DevSecOps — the art of embedding security into the software development lifecycle — is a common and largely underestimated threat vector for many organisations. Software developers can accidentally leak sensitive information, particularly secret keys for third party services, across code hosting platforms such as GitHub, GitLab and BitBucket. These secrets — including the data they were protecting — end up in the hands of bad actors which ultimately leads to significant data breaches. Much like we saw with the Capital One data breach in early 2019, the Canadian banking giant Scotiabank screw-up, and the Uber 2016 data breach.
Finding these secrets across GitHub is nothing new. There are already many open-source tools available to help with this depending on which side of the fence you sit. On the adversarial side, popular tools such as gitrob and truggleHog focus on digging in to commit history to find secret tokens from specific repositories, users or organisations. Recent research from North Carolina State University found that many of the secrets accidentally committed to GitHub are cleaned up within 24 hours, rendering said tools rather ineffective in practice.
On the defensive side, Amazon AWS labs have a tool called git-secrets that helps prevent committing secrets in the first place. And GitHub themselves are actively scanning for these secrets with their token scanning project. The project aims to identify secret tokens within recently committed code and notify the secret provider who will contact the owner and in most cases automatically revoke the token to prevent abuse. As of 15 October 2019, GitHub have on-boarded 15 providers including giants like Amazon, Dropbox, Slack and Stripe. Here is an example of Discord’s notification:
But how robust is this process in practice? What if you could do the same but in an adversarial manner? Imagine being able to monitor the entirety of GitHub, GitLab and BitBucket to find any secrets accidentally committed in real time. Well, we’re in luck. All three platforms provide a public ‘real time firehose’ events API which details various activity streams on the site including all recent code commits.
Pre-flight checks can be anything from ensuring the repository is below a particular size, has a certain number of stars, or isn’t a fork. We then match the filename, path, extension, and the files contents against 120 signatures. So how does shhgit fair in practice? Within 48 hours I was able to identify the following secrets:
|Secret Type||Count||Verified||Valid (%)|
|Username and Password in URI||1,351||440||32.5%|
|Google OAuth keys||231||174||75.3%|
|MailGun API keys||194||87||44.8%|
|Slack Webhook URLs||139||62||44.6%|
I was finding and verifying secrets within ~7 minutes of them being committed. And as you can see from the verified column, around 50% of them were valid meaning I could access the respective service using the captured credentials/keys. This suggests that either GitHub’s token scanning isn’t quick enough or their patterns aren’t matching everything. I suspect it’s a bit of both.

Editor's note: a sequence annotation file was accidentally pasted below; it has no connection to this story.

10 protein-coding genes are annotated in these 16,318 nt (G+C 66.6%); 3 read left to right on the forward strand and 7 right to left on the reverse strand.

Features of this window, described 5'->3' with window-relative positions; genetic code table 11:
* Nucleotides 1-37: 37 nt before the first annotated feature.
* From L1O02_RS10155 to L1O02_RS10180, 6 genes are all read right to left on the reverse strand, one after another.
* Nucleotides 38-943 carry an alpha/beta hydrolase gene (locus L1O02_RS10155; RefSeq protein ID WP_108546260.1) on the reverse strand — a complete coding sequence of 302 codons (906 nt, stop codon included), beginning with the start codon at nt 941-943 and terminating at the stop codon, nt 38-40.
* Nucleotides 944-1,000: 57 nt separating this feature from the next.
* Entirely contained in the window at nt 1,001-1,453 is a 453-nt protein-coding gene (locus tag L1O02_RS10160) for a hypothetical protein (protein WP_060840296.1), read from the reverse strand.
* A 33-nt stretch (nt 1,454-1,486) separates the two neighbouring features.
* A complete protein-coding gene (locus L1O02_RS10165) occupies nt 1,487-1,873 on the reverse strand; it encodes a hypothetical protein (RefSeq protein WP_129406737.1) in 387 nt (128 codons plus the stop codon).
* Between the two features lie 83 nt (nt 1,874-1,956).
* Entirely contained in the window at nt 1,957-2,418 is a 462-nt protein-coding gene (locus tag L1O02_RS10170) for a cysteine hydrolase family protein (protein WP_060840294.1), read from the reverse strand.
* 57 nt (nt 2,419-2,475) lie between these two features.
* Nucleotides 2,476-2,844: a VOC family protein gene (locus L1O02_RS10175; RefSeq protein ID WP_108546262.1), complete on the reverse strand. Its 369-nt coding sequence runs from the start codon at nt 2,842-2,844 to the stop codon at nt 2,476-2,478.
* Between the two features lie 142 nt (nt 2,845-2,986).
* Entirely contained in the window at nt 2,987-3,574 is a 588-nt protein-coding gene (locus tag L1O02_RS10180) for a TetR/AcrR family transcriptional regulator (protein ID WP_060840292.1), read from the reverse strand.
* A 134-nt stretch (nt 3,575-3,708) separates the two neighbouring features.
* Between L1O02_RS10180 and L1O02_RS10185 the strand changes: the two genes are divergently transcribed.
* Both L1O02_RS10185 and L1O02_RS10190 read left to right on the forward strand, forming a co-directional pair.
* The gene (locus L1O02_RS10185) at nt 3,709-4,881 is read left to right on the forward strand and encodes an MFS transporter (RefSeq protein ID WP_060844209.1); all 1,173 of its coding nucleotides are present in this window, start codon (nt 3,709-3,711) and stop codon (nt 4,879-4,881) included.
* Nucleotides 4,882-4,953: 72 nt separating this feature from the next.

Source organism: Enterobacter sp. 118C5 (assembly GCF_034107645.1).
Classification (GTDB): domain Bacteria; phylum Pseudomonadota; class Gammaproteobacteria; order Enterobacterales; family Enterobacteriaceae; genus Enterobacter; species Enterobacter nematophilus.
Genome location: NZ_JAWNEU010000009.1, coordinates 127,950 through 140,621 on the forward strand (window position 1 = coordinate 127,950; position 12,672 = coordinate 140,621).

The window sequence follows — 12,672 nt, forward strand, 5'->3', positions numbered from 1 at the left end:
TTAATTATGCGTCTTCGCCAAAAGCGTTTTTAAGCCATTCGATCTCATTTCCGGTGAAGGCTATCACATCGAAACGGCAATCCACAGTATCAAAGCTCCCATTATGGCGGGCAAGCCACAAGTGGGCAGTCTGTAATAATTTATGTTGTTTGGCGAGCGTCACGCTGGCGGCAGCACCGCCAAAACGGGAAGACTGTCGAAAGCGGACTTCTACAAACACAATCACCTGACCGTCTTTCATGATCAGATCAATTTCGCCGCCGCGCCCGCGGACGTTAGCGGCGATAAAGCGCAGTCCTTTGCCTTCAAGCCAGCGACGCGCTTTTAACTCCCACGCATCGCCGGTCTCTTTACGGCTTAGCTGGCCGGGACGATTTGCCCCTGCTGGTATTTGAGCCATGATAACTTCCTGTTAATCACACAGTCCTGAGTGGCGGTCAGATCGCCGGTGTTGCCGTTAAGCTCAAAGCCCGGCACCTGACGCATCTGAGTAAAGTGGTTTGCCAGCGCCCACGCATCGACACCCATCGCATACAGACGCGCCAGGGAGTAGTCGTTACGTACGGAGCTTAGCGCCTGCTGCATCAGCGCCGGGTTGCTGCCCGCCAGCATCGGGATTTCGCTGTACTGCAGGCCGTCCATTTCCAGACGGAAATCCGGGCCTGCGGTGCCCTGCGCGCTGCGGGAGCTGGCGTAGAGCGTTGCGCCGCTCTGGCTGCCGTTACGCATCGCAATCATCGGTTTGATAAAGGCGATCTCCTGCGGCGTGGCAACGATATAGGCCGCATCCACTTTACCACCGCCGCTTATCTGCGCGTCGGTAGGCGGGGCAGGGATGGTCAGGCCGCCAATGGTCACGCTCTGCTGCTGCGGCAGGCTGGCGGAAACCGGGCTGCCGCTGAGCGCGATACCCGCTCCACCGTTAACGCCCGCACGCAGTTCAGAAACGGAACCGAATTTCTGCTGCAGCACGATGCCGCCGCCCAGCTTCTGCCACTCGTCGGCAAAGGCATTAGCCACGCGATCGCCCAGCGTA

You can access shhgit live here. Watching the screen scroll through secret after secret is quite mesmerising.
Unexpected item in bagging area
What I didn’t expect to find was valid package manager API keys, i.e., npm for Node.js; PyPi for Python; and NuGet for C#. The total number of downloads for these packages is in the millions. And the majority of these keys had publishing permissions. Meaning a bad actor could theoretically embed malicious code into the packages, reupload them without detection, and potentially infect millions of devices. These are just some redacted keys for NuGet packages:
Na na na na Na na na na GITMAN!
“Username and Password in URI” is by-far the most common found type of secret, i.e.: scheme://username:password@hostname:port. Perhaps unsurprisingly the majority of these are databases, e.g., PostgreSQL, MongoDB, MySQL, etc. And because of the standardised URI format we can easily and automatically verify the credentials for popular schemes:
And if the connection is successful — and because we’re a Good Samaritan — we can automatically raise an issue with the code maintainers on the platform the secret was found.
As I mentioned at the beginning of my post, leaking secrets in to public code repositories is nothing new. The problem has existed since the launch of GitHub and other services over 10 years ago. And from the recent data breaches the implications are clear: reputational damage and huge fines. But we — software developers, team managers, organisations — should be doing more:
- Ensure secrets don’t end up in your code base in the first place. They should be a part of your environment. At a minimum, config files should be encrypted with a environment-based key. The Travis CI docs have a great guide on this.
- Use automated tools such as git-secrets to prevent secrets being committed.
- Provide training - and equally take the initiative to seek out training — on best practices and secure coding standards and guidelines.
- Make sure you are across your vendors who are developing code or apps for you. Ignorance isn’t good enough. Ask the right questions.
And hopefully you won’t be exclaiming ahh shhgit!